The 2013/02/06 at 08:12
Stéphanie Salti, in London
2012 ended on a glum note when the electrical goods retailer Comet went into administration. Already, analysts specialising in the retailing sector were placing their beds on more bad news for the start of the New Year. Following a reprieve over Christmas – from which not everyone benefited –, bankruptcy announcements followed one after another over the month of January. To set the tone, the photography equipment chain Jessops opened the going-bust ball, followed a few days later by the well-known CD and DVD retail chain HMV, now in the care of Deloitte auditors.
The entertainment goods chain, whose debt has since been taken over by the restructuring expert Hilco, is nevertheless expected to survive with a much smaller network of stores. With some 528 stores throughout the United Kingdom, DVD and video game rental chain Blockbuster has added its name to the list of British retailing victims. Experts explain this series of bankruptcies by outdated economic models incapable of adapting to the Internet revolution. Weak margins, added to a particularly mediocre economic climate, have only precipitated certain players into the abyss. More generally, the results of British chains have blown hot and cold: online brands such as Asos or else department stores that have developed multichannel strategies, including John Lewis, have succeeded in keeping their end up.
The same can be said for discount chains: the clothing chain Primark, thanks to both successful European expansion and an economic model based on speedy transformation of the latest fashion trends, has achieved sales up by 25 % for the semester closing on 5 January. The disappearance of Jessops and Comet has also given a nudge to Dixons, boosted in particular by tablet sales and the conversion of its model towards online sales.
In a sector that is generally having a rough time, the retail sales figures published by the Office for National Statistics (ONS) in mid-January, are hardly surprising: the volume of retail sales fell by 0.1 % in December compared to the previous month, and by 0.3 % over one year. The results are disappointing, to say the least. "The expected Christmas revival did not happen, and major high street firms are now going to the wall," comments John Longworth, Director General of the British Chambers of Commerce (BCC). "Given the stagnation we are seeing it is little surprise that the retail sector remains in a relatively parlous state." The BCC has reiterated its appeal to the government under David Cameron to support a revving-up of retailing activity on the British market, while also focusing on export.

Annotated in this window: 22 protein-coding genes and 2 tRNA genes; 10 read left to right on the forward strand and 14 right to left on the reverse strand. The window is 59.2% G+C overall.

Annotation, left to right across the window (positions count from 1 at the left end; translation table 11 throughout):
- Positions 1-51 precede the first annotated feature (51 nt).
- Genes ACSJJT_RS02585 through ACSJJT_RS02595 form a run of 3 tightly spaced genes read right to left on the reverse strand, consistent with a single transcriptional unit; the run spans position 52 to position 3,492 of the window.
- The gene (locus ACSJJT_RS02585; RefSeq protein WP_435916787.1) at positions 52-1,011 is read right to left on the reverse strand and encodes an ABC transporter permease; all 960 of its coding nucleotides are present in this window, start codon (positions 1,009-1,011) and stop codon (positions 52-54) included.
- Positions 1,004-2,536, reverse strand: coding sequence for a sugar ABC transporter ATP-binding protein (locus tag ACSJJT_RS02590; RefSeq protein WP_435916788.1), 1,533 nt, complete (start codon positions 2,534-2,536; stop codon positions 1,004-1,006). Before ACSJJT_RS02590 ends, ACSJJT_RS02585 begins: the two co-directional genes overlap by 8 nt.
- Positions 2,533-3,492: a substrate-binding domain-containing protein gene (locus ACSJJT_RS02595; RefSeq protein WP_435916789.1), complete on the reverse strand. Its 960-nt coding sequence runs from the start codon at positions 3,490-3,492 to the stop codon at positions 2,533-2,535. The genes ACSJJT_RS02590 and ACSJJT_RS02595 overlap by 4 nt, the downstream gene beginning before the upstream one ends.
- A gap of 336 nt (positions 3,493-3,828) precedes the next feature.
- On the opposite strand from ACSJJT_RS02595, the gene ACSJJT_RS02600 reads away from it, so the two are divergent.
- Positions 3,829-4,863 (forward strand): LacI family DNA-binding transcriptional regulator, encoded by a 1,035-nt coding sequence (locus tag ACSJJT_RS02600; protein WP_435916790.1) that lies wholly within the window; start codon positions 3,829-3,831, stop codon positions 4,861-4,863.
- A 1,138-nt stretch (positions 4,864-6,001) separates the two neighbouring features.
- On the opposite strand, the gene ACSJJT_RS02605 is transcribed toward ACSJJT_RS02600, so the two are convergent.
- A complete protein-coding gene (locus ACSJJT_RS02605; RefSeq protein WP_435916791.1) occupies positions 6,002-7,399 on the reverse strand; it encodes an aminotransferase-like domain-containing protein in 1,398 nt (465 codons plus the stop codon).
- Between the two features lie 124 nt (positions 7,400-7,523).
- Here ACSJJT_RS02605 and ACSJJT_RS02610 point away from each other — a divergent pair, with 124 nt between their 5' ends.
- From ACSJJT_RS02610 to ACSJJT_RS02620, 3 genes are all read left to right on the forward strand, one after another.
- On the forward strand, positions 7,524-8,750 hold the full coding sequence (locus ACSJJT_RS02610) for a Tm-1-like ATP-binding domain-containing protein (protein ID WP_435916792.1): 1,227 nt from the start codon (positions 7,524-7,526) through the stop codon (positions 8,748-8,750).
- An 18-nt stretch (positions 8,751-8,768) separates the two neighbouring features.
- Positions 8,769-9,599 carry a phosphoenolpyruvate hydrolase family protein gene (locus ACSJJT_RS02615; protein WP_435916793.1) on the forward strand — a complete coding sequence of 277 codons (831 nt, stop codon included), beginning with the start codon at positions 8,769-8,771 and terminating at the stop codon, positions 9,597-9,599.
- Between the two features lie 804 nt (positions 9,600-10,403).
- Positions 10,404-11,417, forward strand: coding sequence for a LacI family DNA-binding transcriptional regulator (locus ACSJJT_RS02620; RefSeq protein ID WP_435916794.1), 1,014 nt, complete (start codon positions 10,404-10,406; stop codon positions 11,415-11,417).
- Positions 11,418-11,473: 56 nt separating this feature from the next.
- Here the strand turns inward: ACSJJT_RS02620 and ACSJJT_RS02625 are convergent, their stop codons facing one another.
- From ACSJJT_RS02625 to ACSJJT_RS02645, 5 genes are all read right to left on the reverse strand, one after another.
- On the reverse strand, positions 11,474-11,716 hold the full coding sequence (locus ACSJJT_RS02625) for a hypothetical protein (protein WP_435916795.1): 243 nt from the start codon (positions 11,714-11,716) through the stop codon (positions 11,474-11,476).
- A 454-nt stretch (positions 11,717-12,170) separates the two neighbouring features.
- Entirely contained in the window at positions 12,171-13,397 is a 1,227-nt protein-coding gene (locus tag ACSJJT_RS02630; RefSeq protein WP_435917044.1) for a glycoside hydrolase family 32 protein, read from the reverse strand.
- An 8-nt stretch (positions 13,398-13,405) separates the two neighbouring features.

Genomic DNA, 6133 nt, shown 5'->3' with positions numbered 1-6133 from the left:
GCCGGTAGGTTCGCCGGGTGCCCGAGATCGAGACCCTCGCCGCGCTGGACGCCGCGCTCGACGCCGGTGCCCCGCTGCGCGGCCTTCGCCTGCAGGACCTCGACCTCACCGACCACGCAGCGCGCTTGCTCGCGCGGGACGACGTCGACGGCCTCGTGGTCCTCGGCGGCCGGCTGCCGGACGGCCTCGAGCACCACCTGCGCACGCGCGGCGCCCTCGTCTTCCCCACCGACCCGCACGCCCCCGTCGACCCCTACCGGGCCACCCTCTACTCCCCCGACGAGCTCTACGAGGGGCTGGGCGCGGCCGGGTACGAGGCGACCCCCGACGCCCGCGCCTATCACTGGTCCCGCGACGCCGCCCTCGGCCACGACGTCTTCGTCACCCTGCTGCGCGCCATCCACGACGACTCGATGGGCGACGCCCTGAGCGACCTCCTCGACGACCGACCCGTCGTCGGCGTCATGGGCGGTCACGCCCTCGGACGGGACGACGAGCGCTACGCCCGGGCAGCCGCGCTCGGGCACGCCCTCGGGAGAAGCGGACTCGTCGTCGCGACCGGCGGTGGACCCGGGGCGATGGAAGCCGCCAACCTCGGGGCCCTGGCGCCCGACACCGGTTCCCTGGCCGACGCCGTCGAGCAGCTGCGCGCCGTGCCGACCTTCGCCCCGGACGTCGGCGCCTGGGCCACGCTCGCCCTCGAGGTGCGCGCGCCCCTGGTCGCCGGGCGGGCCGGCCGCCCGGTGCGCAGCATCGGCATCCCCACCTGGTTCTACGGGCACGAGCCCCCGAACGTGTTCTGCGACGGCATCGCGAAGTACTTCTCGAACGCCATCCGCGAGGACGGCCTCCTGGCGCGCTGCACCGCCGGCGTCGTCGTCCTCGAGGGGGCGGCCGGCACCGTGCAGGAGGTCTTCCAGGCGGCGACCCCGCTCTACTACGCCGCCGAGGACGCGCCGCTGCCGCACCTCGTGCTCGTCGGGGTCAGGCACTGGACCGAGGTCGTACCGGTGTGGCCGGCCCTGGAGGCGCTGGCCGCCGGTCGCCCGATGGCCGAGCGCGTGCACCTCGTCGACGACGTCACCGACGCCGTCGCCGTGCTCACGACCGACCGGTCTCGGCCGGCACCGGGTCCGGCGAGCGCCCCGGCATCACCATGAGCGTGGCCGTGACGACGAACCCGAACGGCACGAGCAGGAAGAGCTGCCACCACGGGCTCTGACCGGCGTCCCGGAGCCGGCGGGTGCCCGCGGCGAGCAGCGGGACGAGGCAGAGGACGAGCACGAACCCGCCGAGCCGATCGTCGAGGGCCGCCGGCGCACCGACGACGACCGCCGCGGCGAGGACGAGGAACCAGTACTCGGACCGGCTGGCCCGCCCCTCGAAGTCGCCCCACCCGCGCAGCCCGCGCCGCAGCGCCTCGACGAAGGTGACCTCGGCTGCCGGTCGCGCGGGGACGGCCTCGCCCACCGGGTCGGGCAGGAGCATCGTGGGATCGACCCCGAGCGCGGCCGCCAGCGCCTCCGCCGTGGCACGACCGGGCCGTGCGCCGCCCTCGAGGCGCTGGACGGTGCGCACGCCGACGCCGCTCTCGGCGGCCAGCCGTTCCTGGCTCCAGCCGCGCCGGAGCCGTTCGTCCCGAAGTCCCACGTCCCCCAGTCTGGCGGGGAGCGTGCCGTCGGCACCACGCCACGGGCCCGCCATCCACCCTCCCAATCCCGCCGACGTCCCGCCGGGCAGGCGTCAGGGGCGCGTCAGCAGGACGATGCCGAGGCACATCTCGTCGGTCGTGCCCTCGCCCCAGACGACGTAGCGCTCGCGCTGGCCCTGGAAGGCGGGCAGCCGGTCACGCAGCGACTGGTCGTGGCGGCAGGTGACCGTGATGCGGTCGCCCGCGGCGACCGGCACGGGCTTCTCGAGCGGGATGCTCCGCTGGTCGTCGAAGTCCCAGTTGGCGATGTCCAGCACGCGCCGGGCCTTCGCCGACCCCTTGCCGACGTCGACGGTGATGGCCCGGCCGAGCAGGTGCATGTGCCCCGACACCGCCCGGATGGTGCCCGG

The publication of other less favourable economic indicators may nevertheless subject the sector to other adjustments in coming months. Great Britain finished the year with a GDP down by 0.3 %, giving rise to fears of a triple recession if negative growth is confirmed for the third semester of 2013. Commentators have attempted to minimise the impact of this negative growth on retail sales by indicating the resistance of online players. Consumers, on the other hand, remain far more prudent: according to a survey carried out by Conlumino, a British research agency specialised in retailing, over one-half of consumers surveyed (53.6 %) expect the economic climate to deteriorate in the next six months. Only 8.6 % back a recovery.
This wariness is likely to provoke a preventative cutting-down on expenses in the first quarter of 2013 for 62 % of British consumers. Entertainment products – books, films and music – are expected to bear the bulk of the effect of tightening purse strings, according to the survey. "After some indulgence in entertainment products over Christmas, there is a feeling among consumers that they can probably sacrifice spending in this area over the next few months," predicts Neil Saunders, Founder and Managing Director of Conlumino. A sign that the long chain of bankruptcies is set to continue this year.